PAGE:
Duncan Gallagher—a Keynote Speaker at the 2017 Healthcare Analytics Summit™ conference—is healthcare’s top expert when it comes to transitioning to value-based care. As Allina Health’s CFO, Executive Vice President, and Chief Administrative Officer, Gallagher has first-hand experience leading a four-billion-dollar system’s transition out of fee-for-service gridlock into what’s quickly becoming healthcare’s next era: value-based care. Gallagher argues that, while fee-for-service is the status quo, it’s not a long-term viable option. With accolades such as 2016 CFO of the year, Gallagher has the deep industry experience required to help health systems achieve VBC-driven financial viability while prioritizing (and relentlessly pursuing) disease prevention and outcomes improvement.

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An Inside Look at Building Machine Learning for Healthcare

Machine learning is a term that crops up often in healthcare lately, but it’s important to understand what really constitutes learning in this context. What some call machine learning is actually unintentional programming, but true learning is derived during the process of building a predictive model. This article delves into the nuts and bolts of a healthcare machine learning model and describes the training process a model undergoes to impact outcomes for patients. The key ingredient is data and the key deliverable is to complete the feedback loop so those responsible for managing care have actionable information at their disposal. Machine learning is beyond conceptual; it’s incorporated into a growing list of predictive models for various disease classifications.

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Dr. David Nash Presents Keynote: Leadership for Population Health

Dr. David Nash is the Founding Dean of the Jefferson College of Population Health on the campus of Thomas Jefferson University in Philadelphia. His keynote presentation at the 2017 Healthcare Analytics Summit, titled “Leadership for Population Health,” will address several formative topics, including:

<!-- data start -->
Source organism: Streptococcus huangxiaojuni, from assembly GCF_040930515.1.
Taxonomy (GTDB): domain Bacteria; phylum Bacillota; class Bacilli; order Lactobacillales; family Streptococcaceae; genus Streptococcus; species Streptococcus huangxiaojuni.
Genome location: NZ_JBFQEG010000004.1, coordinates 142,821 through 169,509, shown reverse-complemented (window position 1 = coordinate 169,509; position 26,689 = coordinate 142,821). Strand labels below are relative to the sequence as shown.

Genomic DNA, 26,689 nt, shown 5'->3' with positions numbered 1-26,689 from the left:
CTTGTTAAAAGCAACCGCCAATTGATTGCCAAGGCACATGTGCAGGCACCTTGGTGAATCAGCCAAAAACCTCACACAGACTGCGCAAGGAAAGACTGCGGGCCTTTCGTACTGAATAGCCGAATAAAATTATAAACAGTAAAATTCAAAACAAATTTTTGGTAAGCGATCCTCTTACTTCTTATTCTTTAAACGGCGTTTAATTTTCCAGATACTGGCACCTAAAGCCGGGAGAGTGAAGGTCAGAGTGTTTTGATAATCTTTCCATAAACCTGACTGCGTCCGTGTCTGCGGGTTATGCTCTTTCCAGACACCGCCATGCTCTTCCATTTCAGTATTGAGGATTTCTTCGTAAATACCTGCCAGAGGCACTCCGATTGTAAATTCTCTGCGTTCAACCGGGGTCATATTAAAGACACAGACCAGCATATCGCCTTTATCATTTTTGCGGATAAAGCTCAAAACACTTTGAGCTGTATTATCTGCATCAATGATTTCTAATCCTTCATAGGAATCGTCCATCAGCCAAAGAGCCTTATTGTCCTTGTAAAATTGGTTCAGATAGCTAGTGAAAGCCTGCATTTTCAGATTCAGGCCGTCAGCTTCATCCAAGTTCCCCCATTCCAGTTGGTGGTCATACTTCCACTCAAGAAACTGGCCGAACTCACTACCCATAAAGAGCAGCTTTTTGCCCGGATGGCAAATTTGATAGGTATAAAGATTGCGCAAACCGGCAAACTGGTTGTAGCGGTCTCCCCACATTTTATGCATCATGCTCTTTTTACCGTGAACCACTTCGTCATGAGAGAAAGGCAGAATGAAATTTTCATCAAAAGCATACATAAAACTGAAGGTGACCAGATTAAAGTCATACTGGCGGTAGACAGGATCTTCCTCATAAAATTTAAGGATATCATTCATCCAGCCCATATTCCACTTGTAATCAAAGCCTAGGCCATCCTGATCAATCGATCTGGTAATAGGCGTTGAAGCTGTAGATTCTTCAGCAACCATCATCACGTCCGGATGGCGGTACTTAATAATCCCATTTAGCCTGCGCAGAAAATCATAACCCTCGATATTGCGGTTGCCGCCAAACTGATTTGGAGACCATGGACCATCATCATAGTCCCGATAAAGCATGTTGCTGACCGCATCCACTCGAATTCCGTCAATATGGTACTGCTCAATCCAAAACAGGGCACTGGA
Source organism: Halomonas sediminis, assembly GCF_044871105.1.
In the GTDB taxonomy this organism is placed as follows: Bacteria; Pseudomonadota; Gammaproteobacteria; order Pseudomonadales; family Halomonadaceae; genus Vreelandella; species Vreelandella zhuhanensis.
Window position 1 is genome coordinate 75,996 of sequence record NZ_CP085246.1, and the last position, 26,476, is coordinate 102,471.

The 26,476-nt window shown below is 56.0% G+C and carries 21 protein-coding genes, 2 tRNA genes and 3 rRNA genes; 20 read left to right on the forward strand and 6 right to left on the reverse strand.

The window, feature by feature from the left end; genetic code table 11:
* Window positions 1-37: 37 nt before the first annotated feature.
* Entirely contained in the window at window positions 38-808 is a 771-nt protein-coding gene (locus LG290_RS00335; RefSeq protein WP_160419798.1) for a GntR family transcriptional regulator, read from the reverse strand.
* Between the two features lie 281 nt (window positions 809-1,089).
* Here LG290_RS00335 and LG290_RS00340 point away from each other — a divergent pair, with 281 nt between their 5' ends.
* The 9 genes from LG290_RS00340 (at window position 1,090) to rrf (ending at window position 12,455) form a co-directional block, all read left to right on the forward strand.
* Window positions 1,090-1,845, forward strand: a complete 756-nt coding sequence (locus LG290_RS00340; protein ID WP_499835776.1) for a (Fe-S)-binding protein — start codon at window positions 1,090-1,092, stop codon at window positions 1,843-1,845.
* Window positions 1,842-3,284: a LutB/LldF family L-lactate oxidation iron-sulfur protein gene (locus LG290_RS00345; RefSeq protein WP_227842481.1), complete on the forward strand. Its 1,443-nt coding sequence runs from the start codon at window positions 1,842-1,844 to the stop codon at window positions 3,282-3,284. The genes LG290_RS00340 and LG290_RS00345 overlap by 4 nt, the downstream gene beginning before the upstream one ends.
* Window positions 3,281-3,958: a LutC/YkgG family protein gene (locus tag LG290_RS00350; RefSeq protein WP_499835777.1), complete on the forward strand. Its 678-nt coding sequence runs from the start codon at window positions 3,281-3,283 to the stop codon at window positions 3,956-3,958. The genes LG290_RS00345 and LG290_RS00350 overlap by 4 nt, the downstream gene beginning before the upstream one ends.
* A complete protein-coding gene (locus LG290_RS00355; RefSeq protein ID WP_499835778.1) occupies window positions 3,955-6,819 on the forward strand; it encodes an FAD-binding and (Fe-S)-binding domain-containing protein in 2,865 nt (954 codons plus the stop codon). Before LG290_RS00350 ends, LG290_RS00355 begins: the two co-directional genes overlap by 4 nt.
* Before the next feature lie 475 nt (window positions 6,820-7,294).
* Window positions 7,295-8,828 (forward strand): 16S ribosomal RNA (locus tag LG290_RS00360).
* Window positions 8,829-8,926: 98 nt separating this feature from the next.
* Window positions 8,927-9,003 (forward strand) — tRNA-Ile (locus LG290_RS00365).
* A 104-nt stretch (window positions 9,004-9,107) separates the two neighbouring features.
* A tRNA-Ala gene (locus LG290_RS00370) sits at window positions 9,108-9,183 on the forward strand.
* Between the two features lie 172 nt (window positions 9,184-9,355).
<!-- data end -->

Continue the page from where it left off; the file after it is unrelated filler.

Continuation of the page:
• The state of the U.S. healthcare economy
  • Moving from volume-based to value-based care
  • The people and technology issues involved in this transition
Even the most knowledgeable population health adherents attending HAS™ will learn new strategic pointers as Dr. Nash describes his checklist for managing population health and delves into the analytics tools best suited for today’s healthcare landscape.

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The Healthcare Data Warehouse: Evolved for Today’s Analytics Demands

What do health systems risk when they hold onto an older enterprise data warehouse (EDW) perspective? By thinking about the EDW as a tool for only historic data that’s not highly reliable and can’t support important decisions, organizations miss out on near real-time (NRT) reporting and valuable decision-making resources. Far from an outdated tool, today’s EDW is capable of meeting rising demands for timely, quality data. Health systems can ensure their EDW reaches its full potential by prioritizing it among their technology and properly supporting it—with the best equipment and human resources. The well maintained EDW is not stuck in the past, but rather, an invaluable tool to move healthcare analytics forward.

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Tackle These 8 Challenges of MACRA Quality Measures

The Medicare Access and CHIP Reauthorization Act (MACRA) appears to be a reporting challenge for many healthcare provider systems with few resources for managing the menagerie of measures. Indeed, with more than 270 measures in play, many systems have yet to jump in, but the deadline is inevitable. A plan of action is possible by recognizing and acting on these eight challenge areas:

Challenge #1: High-level performance insight

Challenge #2: Defining measure specifications

Challenge #3: Data quality reporting requirements

Challenge #4: Benchmarking data